# When to use Numpy

Written by Matthew Yeager
Published: Fri Aug 23 2019
When should I start using Python's Numpy?

`numpy` is a Python framework optimized for vector and matrix-based algorithms. With a purposed focus on the scientific community, `numpy` is able to achieve significant performance gains over the flexibility of built-in data structures. In practice, this means you might want to consider using `numpy`'s array over Python's list for data analysis.

`numpy`'s open-source repository showcases over 21,000 commits from 800+ contributors. These core data science packages have been downloaded and used by millions of Data Scientists, IT Professionals, and Business Leaders.

```# Adding elements together
element_count = 100000
a = range(element_count)
b = range(element_count)
c = range(element_count)

""" Add using list comprehension along with
built-in functions sum and zip.
"""
return [sum(x) for x in zip(a, b, c)]

""" Functional approach leveraging the
"""

import numpy as np
np_a = np.arange(element_count)
np_b = np.arange(element_count)
np_c = np.arange(element_count)
arrays' memory footprint and optimized codebase.
"""
return np_a + np_b + np_c

> 24.5 ms ± 146 µs per loop (mean ± std. dev. of 7 runs, 10 loops each)
> 17 ms ± 25.6 µs per loop (mean ± std. dev. of 7 runs, 100 loops each)
> 127 µs ± 152 ns per loop (mean ± std. dev. of 7 runs, 10000 loops each)```

The pure Python approaches are taking tens of milliseconds, while our `numpy` solution is just a hundred microseconds!

If you are interested, we have more content on performance testing. Check out a review on the runtime of list comprehension, functional coding, and generators.

`numpy` makes sense in a few different workflows and can be an advantage for you as a student, researcher, or software developer. There are several factors that might make `numpy` the right choice for you.

Maybe you can write your application in pure Python (what can't be built? :)), however, consider when its time to present and share your work. `numpy`'s matrix-based approach allows a wide range of professionals to understand the operations being performed. The vector-based thinking is similar to classical research environments like Matlab or R.

With `numpy` you'll find many industry-standard algorithms already battle-tested and well named as to inform your readers to their purpose. Sure, you could also build these functions in Python. But these functions, their maintenance, and lifelong support are now a liability for you and your team. Let's look at a few sample functions.

```# Polynomial fitting with Numpy

# Calculate coefficients for 3rd order fit
coefficients = np.polyfit(data.X, data.Y, 3)

# Make a function with the calculated coefficients
coefficent_1d = np.poly1d(coefficients)
fitted_values = [coefficent_1d(x) for x in x_values]```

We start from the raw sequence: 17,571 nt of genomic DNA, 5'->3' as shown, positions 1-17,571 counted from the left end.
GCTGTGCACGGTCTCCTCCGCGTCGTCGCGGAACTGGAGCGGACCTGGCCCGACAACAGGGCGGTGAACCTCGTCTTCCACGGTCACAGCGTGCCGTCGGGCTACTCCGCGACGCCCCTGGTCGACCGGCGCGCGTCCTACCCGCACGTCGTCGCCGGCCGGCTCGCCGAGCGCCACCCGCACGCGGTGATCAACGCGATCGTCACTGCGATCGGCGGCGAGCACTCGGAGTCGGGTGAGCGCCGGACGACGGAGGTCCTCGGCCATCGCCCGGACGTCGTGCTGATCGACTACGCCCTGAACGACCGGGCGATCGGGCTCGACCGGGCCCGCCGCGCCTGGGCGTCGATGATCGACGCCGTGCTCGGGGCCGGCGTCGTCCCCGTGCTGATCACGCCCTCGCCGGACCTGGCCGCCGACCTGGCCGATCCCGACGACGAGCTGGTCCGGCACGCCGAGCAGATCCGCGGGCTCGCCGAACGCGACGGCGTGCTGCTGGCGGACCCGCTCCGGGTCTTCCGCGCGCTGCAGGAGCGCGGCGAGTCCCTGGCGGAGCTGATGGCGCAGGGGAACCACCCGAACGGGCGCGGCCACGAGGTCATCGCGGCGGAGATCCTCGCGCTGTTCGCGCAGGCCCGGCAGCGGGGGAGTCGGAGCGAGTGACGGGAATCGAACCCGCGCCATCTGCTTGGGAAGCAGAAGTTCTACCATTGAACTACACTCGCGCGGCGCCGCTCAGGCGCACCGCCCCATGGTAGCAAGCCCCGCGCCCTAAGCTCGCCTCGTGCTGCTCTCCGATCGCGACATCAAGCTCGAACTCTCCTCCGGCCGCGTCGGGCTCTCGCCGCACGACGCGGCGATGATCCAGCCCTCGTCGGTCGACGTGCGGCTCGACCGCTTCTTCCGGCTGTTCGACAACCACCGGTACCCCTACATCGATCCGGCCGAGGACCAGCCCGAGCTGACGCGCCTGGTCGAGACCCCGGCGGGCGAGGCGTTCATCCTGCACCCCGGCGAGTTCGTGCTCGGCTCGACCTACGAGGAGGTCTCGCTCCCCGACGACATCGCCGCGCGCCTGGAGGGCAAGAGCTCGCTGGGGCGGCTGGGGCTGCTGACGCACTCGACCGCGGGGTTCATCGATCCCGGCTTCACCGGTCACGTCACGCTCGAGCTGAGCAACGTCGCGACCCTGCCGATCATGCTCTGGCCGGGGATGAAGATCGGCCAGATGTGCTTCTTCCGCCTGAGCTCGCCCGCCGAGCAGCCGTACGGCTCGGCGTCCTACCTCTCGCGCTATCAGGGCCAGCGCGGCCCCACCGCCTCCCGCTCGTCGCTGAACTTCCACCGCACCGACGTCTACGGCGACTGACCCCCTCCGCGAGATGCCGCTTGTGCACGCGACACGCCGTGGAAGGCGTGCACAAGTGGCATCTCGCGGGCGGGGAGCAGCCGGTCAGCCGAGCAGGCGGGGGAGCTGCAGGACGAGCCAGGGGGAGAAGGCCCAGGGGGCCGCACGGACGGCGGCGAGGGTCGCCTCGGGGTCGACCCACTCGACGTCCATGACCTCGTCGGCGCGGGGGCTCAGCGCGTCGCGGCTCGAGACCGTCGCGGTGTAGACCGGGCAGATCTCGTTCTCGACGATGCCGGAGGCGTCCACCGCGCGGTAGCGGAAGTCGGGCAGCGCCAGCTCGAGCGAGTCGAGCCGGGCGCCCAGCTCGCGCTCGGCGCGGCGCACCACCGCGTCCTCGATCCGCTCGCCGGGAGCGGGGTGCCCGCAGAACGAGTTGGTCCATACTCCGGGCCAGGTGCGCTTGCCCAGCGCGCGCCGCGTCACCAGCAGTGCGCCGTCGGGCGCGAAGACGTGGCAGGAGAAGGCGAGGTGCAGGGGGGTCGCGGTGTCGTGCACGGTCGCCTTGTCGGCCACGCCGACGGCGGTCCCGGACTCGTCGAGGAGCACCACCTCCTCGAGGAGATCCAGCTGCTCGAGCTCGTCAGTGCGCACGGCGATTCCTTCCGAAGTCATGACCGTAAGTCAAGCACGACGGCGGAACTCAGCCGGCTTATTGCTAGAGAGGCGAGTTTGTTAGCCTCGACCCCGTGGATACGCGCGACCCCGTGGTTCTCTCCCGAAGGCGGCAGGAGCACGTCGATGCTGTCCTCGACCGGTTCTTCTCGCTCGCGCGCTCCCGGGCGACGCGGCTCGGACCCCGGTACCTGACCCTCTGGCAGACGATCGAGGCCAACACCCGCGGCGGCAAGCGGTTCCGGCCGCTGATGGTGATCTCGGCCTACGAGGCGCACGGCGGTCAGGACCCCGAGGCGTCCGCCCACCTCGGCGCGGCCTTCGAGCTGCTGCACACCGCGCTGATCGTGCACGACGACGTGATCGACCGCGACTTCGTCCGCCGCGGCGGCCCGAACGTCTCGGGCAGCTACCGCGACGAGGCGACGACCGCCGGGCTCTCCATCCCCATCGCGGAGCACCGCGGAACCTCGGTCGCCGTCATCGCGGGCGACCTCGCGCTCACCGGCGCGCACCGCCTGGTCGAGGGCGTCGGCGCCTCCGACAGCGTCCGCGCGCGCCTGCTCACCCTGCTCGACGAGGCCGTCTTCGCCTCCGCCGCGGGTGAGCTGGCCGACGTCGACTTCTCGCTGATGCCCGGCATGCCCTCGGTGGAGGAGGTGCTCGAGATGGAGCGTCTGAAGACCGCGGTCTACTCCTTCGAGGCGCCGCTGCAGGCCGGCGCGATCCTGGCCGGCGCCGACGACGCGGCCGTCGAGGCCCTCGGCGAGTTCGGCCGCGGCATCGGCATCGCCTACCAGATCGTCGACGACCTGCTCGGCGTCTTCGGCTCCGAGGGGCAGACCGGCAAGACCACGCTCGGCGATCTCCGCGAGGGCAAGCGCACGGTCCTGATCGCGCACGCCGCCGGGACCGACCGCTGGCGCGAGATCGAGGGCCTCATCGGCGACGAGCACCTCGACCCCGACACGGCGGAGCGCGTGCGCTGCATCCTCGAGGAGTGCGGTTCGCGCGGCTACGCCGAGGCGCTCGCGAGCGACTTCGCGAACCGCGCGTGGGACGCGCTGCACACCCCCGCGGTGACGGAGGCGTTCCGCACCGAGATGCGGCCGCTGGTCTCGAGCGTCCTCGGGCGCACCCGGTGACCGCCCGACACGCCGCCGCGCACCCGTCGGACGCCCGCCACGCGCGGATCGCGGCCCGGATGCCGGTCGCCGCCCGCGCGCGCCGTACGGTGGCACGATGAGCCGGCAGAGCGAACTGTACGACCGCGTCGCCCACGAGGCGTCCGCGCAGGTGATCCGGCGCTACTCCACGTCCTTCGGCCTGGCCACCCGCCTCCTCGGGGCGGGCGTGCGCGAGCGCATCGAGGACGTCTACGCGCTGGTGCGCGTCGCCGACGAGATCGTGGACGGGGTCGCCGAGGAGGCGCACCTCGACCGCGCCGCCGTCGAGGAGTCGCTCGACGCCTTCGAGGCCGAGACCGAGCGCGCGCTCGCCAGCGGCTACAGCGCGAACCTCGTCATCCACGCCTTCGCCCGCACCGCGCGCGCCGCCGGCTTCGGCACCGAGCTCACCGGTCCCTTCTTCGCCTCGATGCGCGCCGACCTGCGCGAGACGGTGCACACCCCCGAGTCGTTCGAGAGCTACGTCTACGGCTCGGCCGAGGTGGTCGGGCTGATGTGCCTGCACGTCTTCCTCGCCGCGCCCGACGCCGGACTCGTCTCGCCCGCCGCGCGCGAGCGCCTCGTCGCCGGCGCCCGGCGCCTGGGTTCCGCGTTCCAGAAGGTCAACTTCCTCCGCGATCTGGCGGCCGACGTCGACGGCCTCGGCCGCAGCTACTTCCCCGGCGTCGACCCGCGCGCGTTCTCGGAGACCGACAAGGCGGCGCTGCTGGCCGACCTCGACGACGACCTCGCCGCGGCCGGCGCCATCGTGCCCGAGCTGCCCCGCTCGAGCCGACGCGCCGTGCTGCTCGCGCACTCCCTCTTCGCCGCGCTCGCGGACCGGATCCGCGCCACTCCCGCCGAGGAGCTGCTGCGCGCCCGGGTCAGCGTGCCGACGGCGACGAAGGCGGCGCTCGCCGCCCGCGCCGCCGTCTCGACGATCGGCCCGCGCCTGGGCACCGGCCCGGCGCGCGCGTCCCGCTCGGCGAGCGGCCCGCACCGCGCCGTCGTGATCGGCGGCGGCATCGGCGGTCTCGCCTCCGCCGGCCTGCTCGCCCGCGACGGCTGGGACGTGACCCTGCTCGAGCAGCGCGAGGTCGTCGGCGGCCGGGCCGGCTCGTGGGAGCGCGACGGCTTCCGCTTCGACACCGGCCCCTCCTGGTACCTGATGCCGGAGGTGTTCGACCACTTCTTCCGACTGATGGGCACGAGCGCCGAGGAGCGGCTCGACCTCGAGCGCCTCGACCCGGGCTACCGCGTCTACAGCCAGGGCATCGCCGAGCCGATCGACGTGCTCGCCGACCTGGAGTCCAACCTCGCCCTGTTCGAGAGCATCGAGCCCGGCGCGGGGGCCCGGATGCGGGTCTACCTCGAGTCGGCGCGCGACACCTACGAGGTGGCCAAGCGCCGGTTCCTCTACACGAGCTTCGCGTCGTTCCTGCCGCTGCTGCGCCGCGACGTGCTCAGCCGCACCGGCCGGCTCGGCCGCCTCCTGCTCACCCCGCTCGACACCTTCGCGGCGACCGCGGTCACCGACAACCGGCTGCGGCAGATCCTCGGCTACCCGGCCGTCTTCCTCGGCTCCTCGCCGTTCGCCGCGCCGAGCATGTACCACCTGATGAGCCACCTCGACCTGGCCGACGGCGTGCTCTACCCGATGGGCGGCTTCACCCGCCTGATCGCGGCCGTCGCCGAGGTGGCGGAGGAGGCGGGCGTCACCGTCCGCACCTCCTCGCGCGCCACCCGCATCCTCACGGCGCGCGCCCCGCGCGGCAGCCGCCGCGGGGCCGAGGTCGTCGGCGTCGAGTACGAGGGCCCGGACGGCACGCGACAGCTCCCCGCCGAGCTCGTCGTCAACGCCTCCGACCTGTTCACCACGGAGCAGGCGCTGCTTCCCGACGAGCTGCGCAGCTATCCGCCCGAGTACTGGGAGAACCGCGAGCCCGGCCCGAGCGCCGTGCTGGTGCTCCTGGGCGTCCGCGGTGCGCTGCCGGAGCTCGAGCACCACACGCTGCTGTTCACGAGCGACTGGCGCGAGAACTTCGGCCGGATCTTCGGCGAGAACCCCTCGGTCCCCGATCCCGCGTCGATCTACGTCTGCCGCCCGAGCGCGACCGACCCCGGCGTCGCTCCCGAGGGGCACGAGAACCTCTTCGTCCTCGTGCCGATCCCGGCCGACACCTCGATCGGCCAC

Here we are able to take a series of values and compute fitted values across a polynomial. This built-in support for linear algebra allows for fast and accurate operations alongside easy to read code.

Matrix and vector-based support

`numpy`'s array is the center point of enabling fast, set-based computation. Instead of working with nested loops to access each item, analysts can instead use familiar vector-based mathematics. These operations have already been optimized for performance in a way that you can't get through the use of pure Python. This combination of Python's explicit, easy-to-read syntax and high-level mathematics has allowed for industry-wide adoption and support.

`numpy` has been established as the backbone for many machine learning and matrix-based computation libraries. For instance, Open Source Computer Vision Library (opencv.org) has more than 2500 optimized algorithms spanning a variety of topics which otherwise would not provide the level of performance required if not for `numpy`!

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Speed and performance with real arrays

Although the idea of lists and arrays might seem interchangeable in Python, there are key differences that set arrays apart when performing many mathematical operations. Python `list`s provide a great deal of flexibility in storing a variety of data types and objects in a single list while also providing simple appending and deleting.

Arrays within `numpy` are values of the same datatype in a continuous memory allocation. This means, as opposed to Python lists, the values will be stored physically next to each other allowing for quick retrieval without needing to look up where the value may be stored.

These typed arrays allow for `numpy` to use specialized float-based functions instead of needing to spend time casting and converting values to different datatypes. These considerations add significant overhead when performed over and over in a matrix or vector.

Is it time to use numpy?

Are you trying to share knowledge with others?
Do you have matrix and vector-based computations?
Are you concerned with the runtime of your application?
Would you be able to leverage the existing data analysis algorithms available within numpy?

I think you only really need to say yes to one of these questions before it would be valuable to start integrating `numpy` into your work. The time saved in not only in running your code but also being able to leverage the robust numerical framework that will make the move over worthwhile.

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